Lieutenant Governors: How Selection Rules Foster Diversity

Some states let candidates for governor pick their own running mates. It's no coincidence that those states tend to end up with lieutenant governors who aren't white men.
by | August 11, 2010

Wow, those Georgia Republican results really confirmed the potency/irrelevance of Sarah Palin's endorsement. John Hickenlooper sure is lucky that he gets to face a flawed opponent in the general election like Scott McInnis/Don Maes. The Democratic race for Senate in Colorado proves if a Democrat can have only one person's endorsement in a primary the best one still is Barack Obama/Bill Clinton.

Ok, I'll fess up. I have no idea what happened in yesterday's elections. I'm writing this before they ever took place. By the time you read this, I'll be at the beach. With any luck, I'm now gorged on funnel cake and suffering from right elbow tendonitis from playing so much skee ball.

So, even though I'm sure yesterday's elections were quite exciting, I'm just going to bring you one thought I happened to have a few days ago, when Hickenlooper named Joe Garcia, a college president, as his running mate. By pretty much all accounts, Garcia is well-qualified for the job. Even some Colorado Republicans had nice things to say about him.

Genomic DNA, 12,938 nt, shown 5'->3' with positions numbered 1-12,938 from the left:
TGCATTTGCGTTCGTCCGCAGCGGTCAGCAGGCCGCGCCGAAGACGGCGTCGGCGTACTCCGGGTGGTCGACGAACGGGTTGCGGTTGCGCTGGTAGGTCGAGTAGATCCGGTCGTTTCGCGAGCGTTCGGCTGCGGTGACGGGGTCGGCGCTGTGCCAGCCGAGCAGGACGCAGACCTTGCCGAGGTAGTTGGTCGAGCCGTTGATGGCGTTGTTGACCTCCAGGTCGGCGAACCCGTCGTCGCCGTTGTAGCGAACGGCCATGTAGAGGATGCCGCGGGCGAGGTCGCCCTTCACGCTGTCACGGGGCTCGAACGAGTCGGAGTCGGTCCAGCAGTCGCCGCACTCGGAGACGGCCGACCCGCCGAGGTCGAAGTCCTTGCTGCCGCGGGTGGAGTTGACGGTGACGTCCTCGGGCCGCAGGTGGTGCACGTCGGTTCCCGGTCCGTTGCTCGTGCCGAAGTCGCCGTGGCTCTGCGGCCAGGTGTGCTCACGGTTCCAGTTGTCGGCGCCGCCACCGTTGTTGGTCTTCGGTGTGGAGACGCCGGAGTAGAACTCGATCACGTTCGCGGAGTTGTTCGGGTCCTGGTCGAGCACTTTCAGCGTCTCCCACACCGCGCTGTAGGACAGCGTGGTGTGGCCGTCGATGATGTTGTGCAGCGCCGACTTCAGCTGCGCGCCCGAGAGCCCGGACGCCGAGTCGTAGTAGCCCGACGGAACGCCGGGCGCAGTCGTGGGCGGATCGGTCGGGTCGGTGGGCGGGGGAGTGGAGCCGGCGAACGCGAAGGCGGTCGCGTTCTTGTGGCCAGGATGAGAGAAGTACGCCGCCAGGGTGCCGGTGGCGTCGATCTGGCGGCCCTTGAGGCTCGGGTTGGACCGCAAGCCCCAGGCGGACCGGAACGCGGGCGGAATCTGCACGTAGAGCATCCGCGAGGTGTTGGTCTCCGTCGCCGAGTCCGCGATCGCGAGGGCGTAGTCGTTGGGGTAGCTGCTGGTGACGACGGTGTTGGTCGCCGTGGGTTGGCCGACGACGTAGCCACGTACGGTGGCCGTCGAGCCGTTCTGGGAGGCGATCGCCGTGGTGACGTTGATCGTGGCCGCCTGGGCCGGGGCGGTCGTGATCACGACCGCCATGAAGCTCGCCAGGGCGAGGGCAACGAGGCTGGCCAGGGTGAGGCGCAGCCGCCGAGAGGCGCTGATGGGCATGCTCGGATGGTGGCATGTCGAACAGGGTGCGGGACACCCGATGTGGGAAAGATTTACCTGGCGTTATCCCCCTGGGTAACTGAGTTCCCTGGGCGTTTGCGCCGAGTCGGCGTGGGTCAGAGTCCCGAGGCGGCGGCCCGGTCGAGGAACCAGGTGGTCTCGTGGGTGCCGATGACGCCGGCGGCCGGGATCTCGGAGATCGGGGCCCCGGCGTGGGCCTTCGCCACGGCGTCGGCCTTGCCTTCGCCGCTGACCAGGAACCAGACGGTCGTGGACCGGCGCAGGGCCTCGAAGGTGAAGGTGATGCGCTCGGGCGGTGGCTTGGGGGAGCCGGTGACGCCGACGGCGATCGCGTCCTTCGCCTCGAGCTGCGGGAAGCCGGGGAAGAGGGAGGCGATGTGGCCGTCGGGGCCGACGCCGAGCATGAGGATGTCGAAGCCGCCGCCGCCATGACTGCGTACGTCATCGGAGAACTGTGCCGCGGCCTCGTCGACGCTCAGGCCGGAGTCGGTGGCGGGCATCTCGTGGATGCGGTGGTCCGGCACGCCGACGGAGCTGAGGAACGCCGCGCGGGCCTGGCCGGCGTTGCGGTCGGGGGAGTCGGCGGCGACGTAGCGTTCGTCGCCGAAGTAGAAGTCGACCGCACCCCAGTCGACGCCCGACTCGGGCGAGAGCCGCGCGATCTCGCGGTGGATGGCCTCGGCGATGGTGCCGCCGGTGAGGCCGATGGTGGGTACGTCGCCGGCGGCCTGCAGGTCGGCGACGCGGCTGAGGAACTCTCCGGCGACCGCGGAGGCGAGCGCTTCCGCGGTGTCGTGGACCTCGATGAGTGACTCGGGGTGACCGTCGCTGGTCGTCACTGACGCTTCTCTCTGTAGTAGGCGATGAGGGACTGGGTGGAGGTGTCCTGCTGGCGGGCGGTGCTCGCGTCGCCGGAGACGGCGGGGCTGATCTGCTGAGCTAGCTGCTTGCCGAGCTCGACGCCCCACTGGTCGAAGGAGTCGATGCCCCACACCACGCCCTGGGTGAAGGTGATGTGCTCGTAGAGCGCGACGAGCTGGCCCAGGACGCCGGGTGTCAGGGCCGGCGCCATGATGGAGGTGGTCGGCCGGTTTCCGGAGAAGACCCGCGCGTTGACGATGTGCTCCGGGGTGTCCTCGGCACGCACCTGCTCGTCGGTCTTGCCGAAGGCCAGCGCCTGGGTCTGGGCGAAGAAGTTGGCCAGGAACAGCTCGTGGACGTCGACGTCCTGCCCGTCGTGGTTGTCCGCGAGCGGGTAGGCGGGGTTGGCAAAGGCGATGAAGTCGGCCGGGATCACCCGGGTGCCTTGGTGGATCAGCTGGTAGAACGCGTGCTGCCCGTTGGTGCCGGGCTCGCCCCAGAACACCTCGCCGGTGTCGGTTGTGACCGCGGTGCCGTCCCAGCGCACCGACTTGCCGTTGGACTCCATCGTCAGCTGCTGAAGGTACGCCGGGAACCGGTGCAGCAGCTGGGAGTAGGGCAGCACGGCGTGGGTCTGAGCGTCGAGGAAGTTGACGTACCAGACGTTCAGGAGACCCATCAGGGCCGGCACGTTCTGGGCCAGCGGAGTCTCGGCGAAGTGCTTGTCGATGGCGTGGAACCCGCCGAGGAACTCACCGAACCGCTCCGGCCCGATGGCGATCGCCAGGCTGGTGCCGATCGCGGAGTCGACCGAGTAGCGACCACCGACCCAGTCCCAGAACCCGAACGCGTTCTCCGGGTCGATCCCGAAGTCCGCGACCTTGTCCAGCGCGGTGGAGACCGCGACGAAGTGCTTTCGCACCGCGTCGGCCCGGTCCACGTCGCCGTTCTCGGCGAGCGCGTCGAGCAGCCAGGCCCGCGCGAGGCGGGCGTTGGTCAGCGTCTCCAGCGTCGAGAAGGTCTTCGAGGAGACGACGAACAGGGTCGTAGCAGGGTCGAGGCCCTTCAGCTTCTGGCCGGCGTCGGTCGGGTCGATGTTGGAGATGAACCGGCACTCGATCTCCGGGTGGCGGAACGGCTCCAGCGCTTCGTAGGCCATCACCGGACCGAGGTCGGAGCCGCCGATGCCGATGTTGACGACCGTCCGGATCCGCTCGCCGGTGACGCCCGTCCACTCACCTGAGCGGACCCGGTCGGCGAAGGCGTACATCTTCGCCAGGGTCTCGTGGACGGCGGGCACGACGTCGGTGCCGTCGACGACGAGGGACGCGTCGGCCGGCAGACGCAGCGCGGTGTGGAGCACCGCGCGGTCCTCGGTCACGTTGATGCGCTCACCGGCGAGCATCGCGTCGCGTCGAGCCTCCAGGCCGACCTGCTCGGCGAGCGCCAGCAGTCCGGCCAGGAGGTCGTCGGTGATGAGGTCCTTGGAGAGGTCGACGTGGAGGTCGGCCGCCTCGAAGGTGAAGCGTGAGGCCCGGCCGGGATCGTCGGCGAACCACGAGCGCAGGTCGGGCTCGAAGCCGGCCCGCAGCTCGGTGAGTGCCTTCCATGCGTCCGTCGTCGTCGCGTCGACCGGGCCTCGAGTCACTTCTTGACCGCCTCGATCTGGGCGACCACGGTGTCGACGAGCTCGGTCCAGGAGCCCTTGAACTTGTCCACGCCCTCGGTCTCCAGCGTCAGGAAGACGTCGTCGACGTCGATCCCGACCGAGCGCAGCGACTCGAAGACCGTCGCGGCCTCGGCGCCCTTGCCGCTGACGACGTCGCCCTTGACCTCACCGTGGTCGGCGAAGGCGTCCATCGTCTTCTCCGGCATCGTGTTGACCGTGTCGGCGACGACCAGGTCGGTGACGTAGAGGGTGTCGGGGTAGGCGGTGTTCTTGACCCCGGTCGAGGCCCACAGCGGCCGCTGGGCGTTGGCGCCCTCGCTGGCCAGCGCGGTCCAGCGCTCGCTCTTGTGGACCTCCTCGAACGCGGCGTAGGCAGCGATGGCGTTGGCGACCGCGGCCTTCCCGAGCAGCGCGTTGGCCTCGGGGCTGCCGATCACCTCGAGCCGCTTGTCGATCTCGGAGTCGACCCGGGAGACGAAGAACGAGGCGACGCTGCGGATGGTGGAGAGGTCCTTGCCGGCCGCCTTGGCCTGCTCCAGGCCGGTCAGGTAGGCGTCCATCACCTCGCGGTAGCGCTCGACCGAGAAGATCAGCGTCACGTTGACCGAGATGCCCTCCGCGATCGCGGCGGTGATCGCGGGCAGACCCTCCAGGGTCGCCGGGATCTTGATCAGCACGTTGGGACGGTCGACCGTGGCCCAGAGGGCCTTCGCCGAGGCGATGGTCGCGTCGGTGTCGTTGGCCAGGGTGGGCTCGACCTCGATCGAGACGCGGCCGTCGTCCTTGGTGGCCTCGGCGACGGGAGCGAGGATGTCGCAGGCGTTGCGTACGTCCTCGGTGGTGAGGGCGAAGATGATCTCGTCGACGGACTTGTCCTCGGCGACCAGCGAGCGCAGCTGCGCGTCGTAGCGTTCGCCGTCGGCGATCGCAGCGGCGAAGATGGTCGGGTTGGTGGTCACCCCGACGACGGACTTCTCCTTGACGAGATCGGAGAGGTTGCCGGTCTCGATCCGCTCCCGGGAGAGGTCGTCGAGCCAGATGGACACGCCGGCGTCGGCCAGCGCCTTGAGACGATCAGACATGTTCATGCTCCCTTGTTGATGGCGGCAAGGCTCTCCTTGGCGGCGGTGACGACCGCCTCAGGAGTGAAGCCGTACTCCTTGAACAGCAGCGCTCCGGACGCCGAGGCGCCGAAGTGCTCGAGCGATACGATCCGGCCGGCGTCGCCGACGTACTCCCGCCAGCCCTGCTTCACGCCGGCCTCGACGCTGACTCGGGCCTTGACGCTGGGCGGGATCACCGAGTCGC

But, there are lots of people who are qualified to be lieutenant governor of Colorado (being a college president is definitely way harder). It would be naive to think it never occurred to Hickenlooper that picking Garcia would help him with Hispanic voters.

So, my realization: One side effect of states letting gubernatorial candidates pick their own running mates (as several do) is to bring more diversity into statewide offices, since there's often a political reason to pick someone other than a white man. There are lots of examples. Even John McCain's pick of Sarah Palin could be viewed through this lens.

In fact, after the 2008 tickets I wonder if it will become rare for either party to nominate two white men for president. It certainly wouldn't be unfair if it did become rare. White men always have been a minority in this country, but they did get to dominate politics for a couple of centuries.

Josh Goodman
Josh Goodman  |  Former Staff Writer
mailbox@governing.com

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